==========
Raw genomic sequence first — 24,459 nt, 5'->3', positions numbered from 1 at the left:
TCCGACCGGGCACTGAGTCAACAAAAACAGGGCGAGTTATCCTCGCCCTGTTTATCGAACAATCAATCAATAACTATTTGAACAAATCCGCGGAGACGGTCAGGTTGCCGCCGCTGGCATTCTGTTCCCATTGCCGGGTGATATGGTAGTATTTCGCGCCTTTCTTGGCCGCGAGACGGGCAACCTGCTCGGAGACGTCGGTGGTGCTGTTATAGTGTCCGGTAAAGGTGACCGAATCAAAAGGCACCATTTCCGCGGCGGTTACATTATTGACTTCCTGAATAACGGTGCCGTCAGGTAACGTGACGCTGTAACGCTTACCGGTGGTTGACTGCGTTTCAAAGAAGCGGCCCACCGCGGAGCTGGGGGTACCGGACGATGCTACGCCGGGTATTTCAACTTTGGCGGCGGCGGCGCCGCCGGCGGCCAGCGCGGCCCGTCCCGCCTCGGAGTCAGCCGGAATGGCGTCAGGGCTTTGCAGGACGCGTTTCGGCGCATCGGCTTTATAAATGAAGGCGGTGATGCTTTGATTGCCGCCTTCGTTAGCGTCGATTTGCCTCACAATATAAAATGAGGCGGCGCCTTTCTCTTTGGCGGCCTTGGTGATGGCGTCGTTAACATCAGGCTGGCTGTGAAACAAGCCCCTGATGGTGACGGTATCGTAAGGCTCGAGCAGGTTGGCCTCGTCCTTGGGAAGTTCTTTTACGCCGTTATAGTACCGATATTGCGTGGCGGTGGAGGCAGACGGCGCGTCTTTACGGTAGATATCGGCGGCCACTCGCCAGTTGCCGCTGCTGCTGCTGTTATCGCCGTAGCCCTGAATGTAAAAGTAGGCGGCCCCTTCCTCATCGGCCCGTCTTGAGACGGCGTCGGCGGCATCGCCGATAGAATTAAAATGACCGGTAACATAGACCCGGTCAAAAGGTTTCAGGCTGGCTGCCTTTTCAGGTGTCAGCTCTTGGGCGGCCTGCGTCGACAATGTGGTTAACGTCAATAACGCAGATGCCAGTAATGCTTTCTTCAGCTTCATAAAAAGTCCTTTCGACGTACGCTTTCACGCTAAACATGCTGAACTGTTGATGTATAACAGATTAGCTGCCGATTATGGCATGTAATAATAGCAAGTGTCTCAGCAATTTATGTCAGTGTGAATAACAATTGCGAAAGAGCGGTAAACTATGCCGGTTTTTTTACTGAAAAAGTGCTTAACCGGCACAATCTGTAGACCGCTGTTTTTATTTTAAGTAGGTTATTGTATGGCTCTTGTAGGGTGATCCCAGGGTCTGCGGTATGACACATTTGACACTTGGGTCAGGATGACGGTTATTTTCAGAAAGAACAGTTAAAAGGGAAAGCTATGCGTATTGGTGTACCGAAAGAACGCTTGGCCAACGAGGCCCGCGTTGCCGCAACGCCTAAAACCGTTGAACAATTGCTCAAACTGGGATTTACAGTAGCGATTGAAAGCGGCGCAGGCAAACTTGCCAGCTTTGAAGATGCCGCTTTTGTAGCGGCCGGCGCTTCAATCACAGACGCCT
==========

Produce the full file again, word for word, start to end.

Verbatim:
Raw genomic sequence first — 24,459 nt, 5'->3', positions numbered from 1 at the left:
TCCGACCGGGCACTGAGTCAACAAAAACAGGGCGAGTTATCCTCGCCCTGTTTATCGAACAATCAATCAATAACTATTTGAACAAATCCGCGGAGACGGTCAGGTTGCCGCCGCTGGCATTCTGTTCCCATTGCCGGGTGATATGGTAGTATTTCGCGCCTTTCTTGGCCGCGAGACGGGCAACCTGCTCGGAGACGTCGGTGGTGCTGTTATAGTGTCCGGTAAAGGTGACCGAATCAAAAGGCACCATTTCCGCGGCGGTTACATTATTGACTTCCTGAATAACGGTGCCGTCAGGTAACGTGACGCTGTAACGCTTACCGGTGGTTGACTGCGTTTCAAAGAAGCGGCCCACCGCGGAGCTGGGGGTACCGGACGATGCTACGCCGGGTATTTCAACTTTGGCGGCGGCGGCGCCGCCGGCGGCCAGCGCGGCCCGTCCCGCCTCGGAGTCAGCCGGAATGGCGTCAGGGCTTTGCAGGACGCGTTTCGGCGCATCGGCTTTATAAATGAAGGCGGTGATGCTTTGATTGCCGCCTTCGTTAGCGTCGATTTGCCTCACAATATAAAATGAGGCGGCGCCTTTCTCTTTGGCGGCCTTGGTGATGGCGTCGTTAACATCAGGCTGGCTGTGAAACAAGCCCCTGATGGTGACGGTATCGTAAGGCTCGAGCAGGTTGGCCTCGTCCTTGGGAAGTTCTTTTACGCCGTTATAGTACCGATATTGCGTGGCGGTGGAGGCAGACGGCGCGTCTTTACGGTAGATATCGGCGGCCACTCGCCAGTTGCCGCTGCTGCTGCTGTTATCGCCGTAGCCCTGAATGTAAAAGTAGGCGGCCCCTTCCTCATCGGCCCGTCTTGAGACGGCGTCGGCGGCATCGCCGATAGAATTAAAATGACCGGTAACATAGACCCGGTCAAAAGGTTTCAGGCTGGCTGCCTTTTCAGGTGTCAGCTCTTGGGCGGCCTGCGTCGACAATGTGGTTAACGTCAATAACGCAGATGCCAGTAATGCTTTCTTCAGCTTCATAAAAAGTCCTTTCGACGTACGCTTTCACGCTAAACATGCTGAACTGTTGATGTATAACAGATTAGCTGCCGATTATGGCATGTAATAATAGCAAGTGTCTCAGCAATTTATGTCAGTGTGAATAACAATTGCGAAAGAGCGGTAAACTATGCCGGTTTTTTTACTGAAAAAGTGCTTAACCGGCACAATCTGTAGACCGCTGTTTTTATTTTAAGTAGGTTATTGTATGGCTCTTGTAGGGTGATCCCAGGGTCTGCGGTATGACACATTTGACACTTGGGTCAGGATGACGGTTATTTTCAGAAAGAACAGTTAAAAGGGAAAGCTATGCGTATTGGTGTACCGAAAGAACGCTTGGCCAACGAGGCCCGCGTTGCCGCAACGCCTAAAACCGTTGAACAATTGCTCAAACTGGGATTTACAGTAGCGATTGAAAGCGGCGCAGGCAAACTTGCCAGCTTTGAAGATGCCGCTTTTGTAGCGGCCGGCGCTTCAATCACAGACGCCT